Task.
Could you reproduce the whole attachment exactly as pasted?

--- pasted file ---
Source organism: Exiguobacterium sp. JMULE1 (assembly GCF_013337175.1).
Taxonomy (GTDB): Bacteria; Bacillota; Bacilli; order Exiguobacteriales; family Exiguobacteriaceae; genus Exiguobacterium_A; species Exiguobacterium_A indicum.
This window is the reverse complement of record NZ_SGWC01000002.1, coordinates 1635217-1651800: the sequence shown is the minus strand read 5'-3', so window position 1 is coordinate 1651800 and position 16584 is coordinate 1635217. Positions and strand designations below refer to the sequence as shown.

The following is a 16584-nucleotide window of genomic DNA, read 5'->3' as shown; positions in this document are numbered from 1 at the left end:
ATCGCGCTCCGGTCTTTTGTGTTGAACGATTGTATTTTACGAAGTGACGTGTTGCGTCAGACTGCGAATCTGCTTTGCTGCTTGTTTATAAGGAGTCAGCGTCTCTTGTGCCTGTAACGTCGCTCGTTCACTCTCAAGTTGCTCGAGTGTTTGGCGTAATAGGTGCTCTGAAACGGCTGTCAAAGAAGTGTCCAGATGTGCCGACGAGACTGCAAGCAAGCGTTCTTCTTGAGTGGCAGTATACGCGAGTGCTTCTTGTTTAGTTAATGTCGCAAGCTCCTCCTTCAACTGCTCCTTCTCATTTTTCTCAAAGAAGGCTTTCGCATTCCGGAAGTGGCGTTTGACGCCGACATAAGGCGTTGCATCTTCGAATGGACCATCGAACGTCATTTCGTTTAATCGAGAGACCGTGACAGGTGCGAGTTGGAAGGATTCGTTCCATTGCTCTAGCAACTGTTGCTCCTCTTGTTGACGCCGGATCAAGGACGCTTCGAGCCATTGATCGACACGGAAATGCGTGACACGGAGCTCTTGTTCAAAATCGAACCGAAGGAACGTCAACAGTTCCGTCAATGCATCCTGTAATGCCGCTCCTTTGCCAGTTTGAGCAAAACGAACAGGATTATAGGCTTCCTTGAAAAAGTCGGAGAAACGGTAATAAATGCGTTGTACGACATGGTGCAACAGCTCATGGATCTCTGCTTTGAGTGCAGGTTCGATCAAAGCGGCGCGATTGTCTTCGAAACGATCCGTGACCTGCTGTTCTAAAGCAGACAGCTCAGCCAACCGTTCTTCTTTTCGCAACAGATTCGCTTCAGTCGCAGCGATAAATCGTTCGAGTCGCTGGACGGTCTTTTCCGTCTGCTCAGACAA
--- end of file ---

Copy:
Source organism: Exiguobacterium sp. JMULE1 (assembly GCF_013337175.1).
Taxonomy (GTDB): Bacteria; Bacillota; Bacilli; order Exiguobacteriales; family Exiguobacteriaceae; genus Exiguobacterium_A; species Exiguobacterium_A indicum.
This window is the reverse complement of record NZ_SGWC01000002.1, coordinates 1635217-1651800: the sequence shown is the minus strand read 5'-3', so window position 1 is coordinate 1651800 and position 16584 is coordinate 1635217. Positions and strand designations below refer to the sequence as shown.

The following is a 16584-nucleotide window of genomic DNA, read 5'->3' as shown; positions in this document are numbered from 1 at the left end:
ATCGCGCTCCGGTCTTTTGTGTTGAACGATTGTATTTTACGAAGTGACGTGTTGCGTCAGACTGCGAATCTGCTTTGCTGCTTGTTTATAAGGAGTCAGCGTCTCTTGTGCCTGTAACGTCGCTCGTTCACTCTCAAGTTGCTCGAGTGTTTGGCGTAATAGGTGCTCTGAAACGGCTGTCAAAGAAGTGTCCAGATGTGCCGACGAGACTGCAAGCAAGCGTTCTTCTTGAGTGGCAGTATACGCGAGTGCTTCTTGTTTAGTTAATGTCGCAAGCTCCTCCTTCAACTGCTCCTTCTCATTTTTCTCAAAGAAGGCTTTCGCATTCCGGAAGTGGCGTTTGACGCCGACATAAGGCGTTGCATCTTCGAATGGACCATCGAACGTCATTTCGTTTAATCGAGAGACCGTGACAGGTGCGAGTTGGAAGGATTCGTTCCATTGCTCTAGCAACTGTTGCTCCTCTTGTTGACGCCGGATCAAGGACGCTTCGAGCCATTGATCGACACGGAAATGCGTGACACGGAGCTCTTGTTCAAAATCGAACCGAAGGAACGTCAACAGTTCCGTCAATGCATCCTGTAATGCCGCTCCTTTGCCAGTTTGAGCAAAACGAACAGGATTATAGGCTTCCTTGAAAAAGTCGGAGAAACGGTAATAAATGCGTTGTACGACATGGTGCAACAGCTCATGGATCTCTGCTTTGAGTGCAGGTTCGATCAAAGCGGCGCGATTGTCTTCGAAACGATCCGTGACCTGCTGTTCTAAAGCAGACAGCTCAGCCAACCGTTCTTCTTTTCGCAACAGATTCGCTTCAGTCGCAGCGATAAATCGTTCGAGTCGCTGGACGGTCTTTTCCGTCTGCTCAGACAA